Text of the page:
Published on July 5, 2012 at 10:43 AM
"Epigenetics refers to changes or modifications in the DNA that alter how genes are switched on and off, without changing the fundamental DNA sequence. Suv39h1 effectively 'tags' the DNA to tell the cells which genes they need to switch on or off to promote an allergic response."
Using agents that inhibit Suv39h1 could destabilise Th2 cells in people who have an excess of these asthma-promoting cells so they no longer cause inflammation, Dr Allan said.
"We had the idea that erasing these epigenetic tags could 'short-circuit' the asthma-promoting Th2 cells and diminish the inflammatory immune response. And, in fact, in mouse models of allergic asthma, blocking this pathway with an inhibitory compound did reduce allergy-related airway damage. Ultimately, our results have identified a potential target for therapeutic intervention in asthma and potentially other Th2-mediated inflammatory diseases, which could improve outcomes for patients," Dr Allan said.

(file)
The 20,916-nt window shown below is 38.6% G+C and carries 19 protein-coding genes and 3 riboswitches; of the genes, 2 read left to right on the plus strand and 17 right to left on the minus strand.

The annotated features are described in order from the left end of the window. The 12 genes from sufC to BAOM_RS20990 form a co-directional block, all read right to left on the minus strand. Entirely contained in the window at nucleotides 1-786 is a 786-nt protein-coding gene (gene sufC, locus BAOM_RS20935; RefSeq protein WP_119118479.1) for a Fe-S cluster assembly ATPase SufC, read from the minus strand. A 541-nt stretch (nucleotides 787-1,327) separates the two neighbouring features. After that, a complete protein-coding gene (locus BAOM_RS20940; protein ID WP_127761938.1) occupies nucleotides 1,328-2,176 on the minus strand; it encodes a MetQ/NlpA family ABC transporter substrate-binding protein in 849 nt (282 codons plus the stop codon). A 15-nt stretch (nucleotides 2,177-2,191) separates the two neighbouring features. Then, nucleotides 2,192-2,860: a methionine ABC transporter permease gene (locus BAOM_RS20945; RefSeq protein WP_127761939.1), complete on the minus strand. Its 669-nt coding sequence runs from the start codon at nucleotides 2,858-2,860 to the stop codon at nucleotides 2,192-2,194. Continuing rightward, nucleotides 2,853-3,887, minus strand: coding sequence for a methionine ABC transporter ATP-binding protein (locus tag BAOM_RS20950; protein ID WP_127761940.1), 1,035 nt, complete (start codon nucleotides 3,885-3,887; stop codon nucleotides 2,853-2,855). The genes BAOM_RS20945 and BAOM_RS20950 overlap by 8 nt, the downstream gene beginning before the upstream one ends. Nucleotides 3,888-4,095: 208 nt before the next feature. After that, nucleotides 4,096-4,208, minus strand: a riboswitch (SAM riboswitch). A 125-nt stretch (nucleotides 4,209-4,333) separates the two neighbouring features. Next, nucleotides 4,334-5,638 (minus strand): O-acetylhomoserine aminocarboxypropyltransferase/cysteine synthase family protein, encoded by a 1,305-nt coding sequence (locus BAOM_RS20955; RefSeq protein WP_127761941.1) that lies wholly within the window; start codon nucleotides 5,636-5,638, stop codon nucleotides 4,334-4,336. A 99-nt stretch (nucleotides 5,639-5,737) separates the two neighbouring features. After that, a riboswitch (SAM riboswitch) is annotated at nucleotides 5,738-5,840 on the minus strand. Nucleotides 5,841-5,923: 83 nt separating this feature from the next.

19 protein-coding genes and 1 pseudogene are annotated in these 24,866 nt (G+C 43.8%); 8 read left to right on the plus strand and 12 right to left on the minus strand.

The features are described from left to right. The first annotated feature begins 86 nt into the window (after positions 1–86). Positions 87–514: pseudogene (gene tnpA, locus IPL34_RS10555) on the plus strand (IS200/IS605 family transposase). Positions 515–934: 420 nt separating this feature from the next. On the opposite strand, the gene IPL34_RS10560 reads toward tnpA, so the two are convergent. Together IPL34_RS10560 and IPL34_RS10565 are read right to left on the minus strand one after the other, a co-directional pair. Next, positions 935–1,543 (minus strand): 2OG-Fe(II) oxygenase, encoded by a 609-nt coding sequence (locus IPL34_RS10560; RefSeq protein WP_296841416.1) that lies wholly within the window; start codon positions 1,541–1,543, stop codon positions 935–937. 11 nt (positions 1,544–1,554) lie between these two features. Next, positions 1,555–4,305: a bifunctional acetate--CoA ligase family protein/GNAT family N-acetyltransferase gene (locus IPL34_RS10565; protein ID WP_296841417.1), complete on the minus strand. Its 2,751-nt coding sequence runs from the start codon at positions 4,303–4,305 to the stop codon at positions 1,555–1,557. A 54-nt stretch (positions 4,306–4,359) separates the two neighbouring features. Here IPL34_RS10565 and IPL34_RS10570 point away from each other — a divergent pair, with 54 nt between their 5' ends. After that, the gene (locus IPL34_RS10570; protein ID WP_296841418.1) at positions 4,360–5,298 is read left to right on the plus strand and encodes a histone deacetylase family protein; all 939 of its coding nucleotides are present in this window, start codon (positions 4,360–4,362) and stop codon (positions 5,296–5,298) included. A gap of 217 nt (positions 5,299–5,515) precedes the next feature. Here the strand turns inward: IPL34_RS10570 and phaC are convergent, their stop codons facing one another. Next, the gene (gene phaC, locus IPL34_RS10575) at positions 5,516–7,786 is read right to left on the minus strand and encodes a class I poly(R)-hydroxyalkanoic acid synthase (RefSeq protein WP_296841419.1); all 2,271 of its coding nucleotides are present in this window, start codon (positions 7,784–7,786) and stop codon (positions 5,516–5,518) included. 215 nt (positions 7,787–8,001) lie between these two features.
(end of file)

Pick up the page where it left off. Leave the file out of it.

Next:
Source: Walter and Eliza Hall Institute